Saturday, June 21, 2014

407 (2014 #35). Major Pettigrew's Last Stand

by Helen Simonson

British military widower meets Pakistani shopkeeper widow and romance blooms, despite their meddling relatives and small-town neighbors.  That's the gist of this story, a lovely and funny tale set in an unspecified, more-or-less modern time that's a great easy summer read.

What caught my eye with this book (which I bought at a used book sale) was the cover.  It's actually the cover art from the March 27, 1924 issue of Life magazine - the April Fool issue, rather fitting for both the story and artwork where what appears to be a man and woman embracing are actually coats and hats on a clothes tree.  You can't make out the signature in this image, but the artwork is by J. Grenard.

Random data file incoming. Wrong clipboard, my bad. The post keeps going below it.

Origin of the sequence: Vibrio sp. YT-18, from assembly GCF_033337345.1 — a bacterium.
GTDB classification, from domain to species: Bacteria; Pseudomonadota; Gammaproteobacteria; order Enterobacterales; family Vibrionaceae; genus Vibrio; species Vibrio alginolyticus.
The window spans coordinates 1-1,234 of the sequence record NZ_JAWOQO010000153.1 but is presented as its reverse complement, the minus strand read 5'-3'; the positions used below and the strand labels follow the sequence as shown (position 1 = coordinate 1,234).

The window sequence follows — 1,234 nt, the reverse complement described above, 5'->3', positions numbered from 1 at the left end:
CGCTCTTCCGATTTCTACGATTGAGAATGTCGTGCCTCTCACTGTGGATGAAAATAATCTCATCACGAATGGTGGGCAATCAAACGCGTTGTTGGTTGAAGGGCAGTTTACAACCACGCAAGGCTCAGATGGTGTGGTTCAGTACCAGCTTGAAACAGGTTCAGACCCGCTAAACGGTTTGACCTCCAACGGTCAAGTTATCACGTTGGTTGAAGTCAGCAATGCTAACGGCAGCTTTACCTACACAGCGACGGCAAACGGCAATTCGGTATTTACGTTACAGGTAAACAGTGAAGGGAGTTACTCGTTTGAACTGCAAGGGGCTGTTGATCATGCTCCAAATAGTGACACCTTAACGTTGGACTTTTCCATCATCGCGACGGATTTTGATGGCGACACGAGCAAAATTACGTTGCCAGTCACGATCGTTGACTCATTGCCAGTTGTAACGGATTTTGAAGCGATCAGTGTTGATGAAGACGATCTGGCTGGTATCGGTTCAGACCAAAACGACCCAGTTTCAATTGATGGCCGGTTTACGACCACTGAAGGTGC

This was the first novel for Helen Simonson, who was born and brought up in England, but has lived the past two decades in the USA.  The novel is probably a rather nostalgic view of England, but it works in context.  The author also portrays the effects of change, both on the 68-year-old Major, who is rather set in his ways, and the English village he lives in.  It's also a very humorous book, especially the scenes set in the British golf club with all its snobbery and pettiness.

This book made me laugh and smile and think.

© Amanda Pape - 2014

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